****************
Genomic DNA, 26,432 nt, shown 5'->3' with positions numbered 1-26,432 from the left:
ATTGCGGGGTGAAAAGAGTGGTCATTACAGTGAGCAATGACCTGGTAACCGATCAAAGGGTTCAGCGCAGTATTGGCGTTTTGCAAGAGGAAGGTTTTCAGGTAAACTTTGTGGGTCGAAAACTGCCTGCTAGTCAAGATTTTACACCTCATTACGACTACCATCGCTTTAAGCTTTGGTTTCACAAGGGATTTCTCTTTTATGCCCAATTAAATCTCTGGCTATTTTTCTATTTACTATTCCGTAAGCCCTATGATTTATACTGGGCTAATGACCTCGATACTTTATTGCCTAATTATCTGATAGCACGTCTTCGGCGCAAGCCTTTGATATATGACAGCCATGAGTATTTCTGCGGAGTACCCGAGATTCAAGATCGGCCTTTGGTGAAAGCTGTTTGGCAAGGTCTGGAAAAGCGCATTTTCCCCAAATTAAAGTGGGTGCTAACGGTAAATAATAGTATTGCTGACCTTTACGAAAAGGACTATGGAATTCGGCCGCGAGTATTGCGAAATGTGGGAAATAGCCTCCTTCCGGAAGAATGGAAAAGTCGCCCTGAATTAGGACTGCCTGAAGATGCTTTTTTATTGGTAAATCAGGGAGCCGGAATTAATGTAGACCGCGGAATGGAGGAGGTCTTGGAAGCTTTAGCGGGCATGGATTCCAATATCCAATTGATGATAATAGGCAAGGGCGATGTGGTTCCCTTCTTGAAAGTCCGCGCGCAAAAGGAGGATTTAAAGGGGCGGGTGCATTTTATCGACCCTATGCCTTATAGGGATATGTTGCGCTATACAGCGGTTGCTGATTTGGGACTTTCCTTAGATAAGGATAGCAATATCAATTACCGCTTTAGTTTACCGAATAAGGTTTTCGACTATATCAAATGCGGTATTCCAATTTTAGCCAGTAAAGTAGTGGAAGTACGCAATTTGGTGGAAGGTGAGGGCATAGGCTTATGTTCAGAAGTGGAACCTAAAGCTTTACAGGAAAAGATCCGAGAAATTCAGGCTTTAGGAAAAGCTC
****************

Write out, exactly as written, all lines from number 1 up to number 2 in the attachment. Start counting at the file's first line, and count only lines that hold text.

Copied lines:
Genomic DNA, 26,432 nt, shown 5'->3' with positions numbered 1-26,432 from the left:
ATTGCGGGGTGAAAAGAGTGGTCATTACAGTGAGCAATGACCTGGTAACCGATCAAAGGGTTCAGCGCAGTATTGGCGTTTTGCAAGAGGAAGGTTTTCAGGTAAACTTTGTGGGTCGAAAACTGCCTGCTAGTCAAGATTTTACACCTCATTACGACTACCATCGCTTTAAGCTTTGGTTTCACAAGGGATTTCTCTTTTATGCCCAATTAAATCTCTGGCTATTTTTCTATTTACTATTCCGTAAGCCCTATGATTTATACTGGGCTAATGACCTCGATACTTTATTGCCTAATTATCTGATAGCACGTCTTCGGCGCAAGCCTTTGATATATGACAGCCATGAGTATTTCTGCGGAGTACCCGAGATTCAAGATCGGCCTTTGGTGAAAGCTGTTTGGCAAGGTCTGGAAAAGCGCATTTTCCCCAAATTAAAGTGGGTGCTAACGGTAAATAATAGTATTGCTGACCTTTACGAAAAGGACTATGGAATTCGGCCGCGAGTATTGCGAAATGTGGGAAATAGCCTCCTTCCGGAAGAATGGAAAAGTCGCCCTGAATTAGGACTGCCTGAAGATGCTTTTTTATTGGTAAATCAGGGAGCCGGAATTAATGTAGACCGCGGAATGGAGGAGGTCTTGGAAGCTTTAGCGGGCATGGATTCCAATATCCAATTGATGATAATAGGCAAGGGCGATGTGGTTCCCTTCTTGAAAGTCCGCGCGCAAAAGGAGGATTTAAAGGGGCGGGTGCATTTTATCGACCCTATGCCTTATAGGGATATGTTGCGCTATACAGCGGTTGCTGATTTGGGACTTTCCTTAGATAAGGATAGCAATATCAATTACCGCTTTAGTTTACCGAATAAGGTTTTCGACTATATCAAATGCGGTATTCCAATTTTAGCCAGTAAAGTAGTGGAAGTACGCAATTTGGTGGAAGGTGAGGGCATAGGCTTATGTTCAGAAGTGGAACCTAAAGCTTTACAGGAAAAGATCCGAGAAATTCAGGCTTTAGGAAAAGCTC